Erik is Looking for a Fair Chance

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As Erik sits down for his interview, there is a genuine and earnest look in his eyes. It’s clear from the outset that he is grateful for this moment in time. After all, learning about his history left little to be imagined about a future in audio production. He grew up in an abusive household, and like so many kids in that position, he ran away from home at the age 15. His grandmother intervened, finding him on the streets; this is when Erik got his first chance to follow his passion. At 17, Erik became involved with San Francisco’s music industry. Although the music scene, in part, led a young and impressionable Erik down a troubled road, his passion for sound has stuck with him for over 30 years of incarceration. Now, as a graduate of the Audio and Video Production Program (AVP) and a teaching assistant in the program, Erik is building on his previous knowledge and gaining experience in audio production for a brighter future.

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His face lights up when he talks about what’s next. “I would really like to be able to take my skill set and apply that outside,” he says, as he adds that he is now suitable for parole. When we spoke with Erik, he emphasized the skills he learned in AVP, things such as mixing, editing, and using time-based processors. He is deeply emotional when talking about the work and wants to apply what he’s learned to a career upon release. Taking a moment to pause before speaking, he says he’s most excited to share, “[his] love of sound, [his] love of music, [his] love of spoken word.” He and his fiance shared a passion for podcasting, and after her passing a year and a half ago, he hopes to be able to carry that passion forward in her memory.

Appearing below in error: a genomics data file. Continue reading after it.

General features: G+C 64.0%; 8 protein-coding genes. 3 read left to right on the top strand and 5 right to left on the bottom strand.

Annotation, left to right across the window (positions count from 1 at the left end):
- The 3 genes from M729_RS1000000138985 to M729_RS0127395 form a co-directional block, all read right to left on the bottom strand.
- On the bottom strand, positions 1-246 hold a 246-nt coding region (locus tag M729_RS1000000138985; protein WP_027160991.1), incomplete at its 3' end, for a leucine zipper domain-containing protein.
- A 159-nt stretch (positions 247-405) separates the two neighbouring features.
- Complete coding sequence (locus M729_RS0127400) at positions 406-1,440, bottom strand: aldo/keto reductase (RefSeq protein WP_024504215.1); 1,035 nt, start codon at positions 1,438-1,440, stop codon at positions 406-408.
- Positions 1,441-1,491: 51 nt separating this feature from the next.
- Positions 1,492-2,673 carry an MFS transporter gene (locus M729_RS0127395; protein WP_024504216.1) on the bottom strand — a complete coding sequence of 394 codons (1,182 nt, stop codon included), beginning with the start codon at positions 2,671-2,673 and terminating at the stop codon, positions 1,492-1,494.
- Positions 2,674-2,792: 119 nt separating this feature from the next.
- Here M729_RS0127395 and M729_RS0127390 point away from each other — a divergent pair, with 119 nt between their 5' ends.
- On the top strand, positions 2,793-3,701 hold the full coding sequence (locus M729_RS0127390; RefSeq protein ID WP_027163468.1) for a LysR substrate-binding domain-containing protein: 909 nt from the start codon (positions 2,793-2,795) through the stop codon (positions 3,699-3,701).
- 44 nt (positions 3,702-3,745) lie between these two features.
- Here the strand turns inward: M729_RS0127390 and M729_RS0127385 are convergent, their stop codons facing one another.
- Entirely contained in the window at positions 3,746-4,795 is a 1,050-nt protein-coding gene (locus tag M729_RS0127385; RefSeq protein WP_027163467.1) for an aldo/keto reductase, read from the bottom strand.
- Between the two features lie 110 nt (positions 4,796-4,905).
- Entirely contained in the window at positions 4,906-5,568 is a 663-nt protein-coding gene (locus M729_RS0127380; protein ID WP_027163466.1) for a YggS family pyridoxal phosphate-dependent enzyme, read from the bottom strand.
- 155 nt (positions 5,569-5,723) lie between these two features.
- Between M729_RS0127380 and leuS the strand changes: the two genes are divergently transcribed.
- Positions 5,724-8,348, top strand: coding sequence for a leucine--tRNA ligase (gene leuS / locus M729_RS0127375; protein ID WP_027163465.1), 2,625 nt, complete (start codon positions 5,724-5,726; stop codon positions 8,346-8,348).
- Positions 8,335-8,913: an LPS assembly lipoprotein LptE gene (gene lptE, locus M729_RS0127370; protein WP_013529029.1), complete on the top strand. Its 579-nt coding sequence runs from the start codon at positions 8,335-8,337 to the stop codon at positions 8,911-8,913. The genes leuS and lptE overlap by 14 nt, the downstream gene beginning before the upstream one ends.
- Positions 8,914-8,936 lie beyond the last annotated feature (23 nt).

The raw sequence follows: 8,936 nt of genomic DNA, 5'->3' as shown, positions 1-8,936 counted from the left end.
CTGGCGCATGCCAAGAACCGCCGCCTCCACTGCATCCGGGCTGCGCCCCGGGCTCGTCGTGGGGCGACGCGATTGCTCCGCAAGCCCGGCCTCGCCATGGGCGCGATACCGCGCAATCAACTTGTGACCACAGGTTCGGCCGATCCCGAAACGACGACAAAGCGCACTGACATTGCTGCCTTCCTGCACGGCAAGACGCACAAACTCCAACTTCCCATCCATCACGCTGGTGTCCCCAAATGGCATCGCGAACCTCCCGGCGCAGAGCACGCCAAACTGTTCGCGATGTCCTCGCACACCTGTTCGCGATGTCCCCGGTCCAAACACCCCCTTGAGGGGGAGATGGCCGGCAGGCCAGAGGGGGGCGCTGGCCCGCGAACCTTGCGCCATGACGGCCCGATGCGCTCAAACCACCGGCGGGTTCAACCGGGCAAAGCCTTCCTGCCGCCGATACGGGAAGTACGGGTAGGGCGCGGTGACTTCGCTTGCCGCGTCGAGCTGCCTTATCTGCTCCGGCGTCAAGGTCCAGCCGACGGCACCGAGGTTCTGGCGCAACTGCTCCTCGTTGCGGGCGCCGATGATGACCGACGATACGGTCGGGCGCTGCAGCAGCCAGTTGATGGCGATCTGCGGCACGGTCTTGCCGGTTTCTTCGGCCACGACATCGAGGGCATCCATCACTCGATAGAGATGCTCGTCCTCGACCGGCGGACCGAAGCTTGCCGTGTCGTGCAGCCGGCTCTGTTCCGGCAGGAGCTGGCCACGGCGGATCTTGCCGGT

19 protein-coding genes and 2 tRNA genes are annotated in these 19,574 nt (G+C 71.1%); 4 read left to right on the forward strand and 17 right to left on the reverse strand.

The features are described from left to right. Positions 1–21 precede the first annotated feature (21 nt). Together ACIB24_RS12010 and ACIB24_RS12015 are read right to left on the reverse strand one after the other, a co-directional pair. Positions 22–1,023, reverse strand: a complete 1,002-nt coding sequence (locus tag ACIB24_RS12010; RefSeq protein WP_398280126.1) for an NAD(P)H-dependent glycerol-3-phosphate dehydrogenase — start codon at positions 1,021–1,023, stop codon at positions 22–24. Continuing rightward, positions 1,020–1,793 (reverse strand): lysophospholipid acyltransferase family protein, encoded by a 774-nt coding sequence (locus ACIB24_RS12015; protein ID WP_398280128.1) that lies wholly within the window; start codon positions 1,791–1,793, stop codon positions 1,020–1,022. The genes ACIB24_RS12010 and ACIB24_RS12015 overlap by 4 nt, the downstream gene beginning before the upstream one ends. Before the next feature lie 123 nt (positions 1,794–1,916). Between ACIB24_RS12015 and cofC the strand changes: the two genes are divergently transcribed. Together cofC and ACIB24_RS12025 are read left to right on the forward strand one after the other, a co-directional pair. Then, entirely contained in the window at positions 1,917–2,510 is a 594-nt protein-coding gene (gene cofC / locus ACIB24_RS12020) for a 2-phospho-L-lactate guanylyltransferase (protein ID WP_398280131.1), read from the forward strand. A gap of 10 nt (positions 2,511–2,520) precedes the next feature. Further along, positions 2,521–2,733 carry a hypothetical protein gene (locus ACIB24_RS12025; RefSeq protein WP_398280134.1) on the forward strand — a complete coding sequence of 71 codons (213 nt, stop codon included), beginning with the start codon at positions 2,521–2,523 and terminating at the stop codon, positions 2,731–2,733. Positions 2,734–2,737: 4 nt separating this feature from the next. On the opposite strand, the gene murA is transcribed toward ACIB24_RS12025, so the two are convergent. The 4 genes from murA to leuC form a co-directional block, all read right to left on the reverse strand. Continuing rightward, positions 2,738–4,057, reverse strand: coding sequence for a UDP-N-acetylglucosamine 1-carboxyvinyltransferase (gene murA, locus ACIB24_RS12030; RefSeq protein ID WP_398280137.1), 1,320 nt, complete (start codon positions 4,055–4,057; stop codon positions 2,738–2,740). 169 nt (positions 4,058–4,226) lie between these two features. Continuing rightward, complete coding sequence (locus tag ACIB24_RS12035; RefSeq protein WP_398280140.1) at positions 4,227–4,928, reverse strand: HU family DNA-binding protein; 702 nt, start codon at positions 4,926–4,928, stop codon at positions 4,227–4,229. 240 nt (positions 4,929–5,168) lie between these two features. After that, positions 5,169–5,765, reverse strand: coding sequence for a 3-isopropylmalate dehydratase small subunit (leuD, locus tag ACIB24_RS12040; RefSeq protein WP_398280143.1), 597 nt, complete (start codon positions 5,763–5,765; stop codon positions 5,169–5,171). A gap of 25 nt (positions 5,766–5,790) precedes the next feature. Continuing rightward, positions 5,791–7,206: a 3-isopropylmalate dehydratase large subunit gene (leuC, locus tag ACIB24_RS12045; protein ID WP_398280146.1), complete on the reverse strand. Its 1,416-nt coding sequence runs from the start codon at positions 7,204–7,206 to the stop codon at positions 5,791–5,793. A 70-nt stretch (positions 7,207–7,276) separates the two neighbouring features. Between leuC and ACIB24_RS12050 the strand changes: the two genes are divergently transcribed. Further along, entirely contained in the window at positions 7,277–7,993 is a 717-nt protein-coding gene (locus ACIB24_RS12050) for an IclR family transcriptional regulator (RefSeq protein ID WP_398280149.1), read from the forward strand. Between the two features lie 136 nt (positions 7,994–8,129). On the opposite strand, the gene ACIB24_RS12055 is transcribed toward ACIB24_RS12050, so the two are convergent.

Erik not only emphasized the importance of what he learned in the classroom, but also the importance of the work left to be done by society and communities when it comes to justice-impacted people. Erik advocates for fair chance hiring practices in the workplace, saying that he and others with similar experiences “suffer a stigma” upon parole. And while Erik is continuing his education and advancing his love of sound, his only hope to navigate these stigmas is with the help of fair chance hiring employers. “I want to be able to share my skills. I want to be able to share my passions, I want to be able to share my joys,” he tells us, but this is only possible if employers focus on his aptitudes and skills, rather than his past. While there is still more work to be done, TLM has been partnering with fair chance employers in web development and audio and video production to help bridge the gap in employment opportunities for alumni upon their release.

With TLM, Erik is excited for the future, “I never thought I’d have the opportunity to get involved with the audio industry again.” He deeply wants to give back to the community and be a participating citizen. Eventually, he would even like to start his own podcast and share his stories with the world.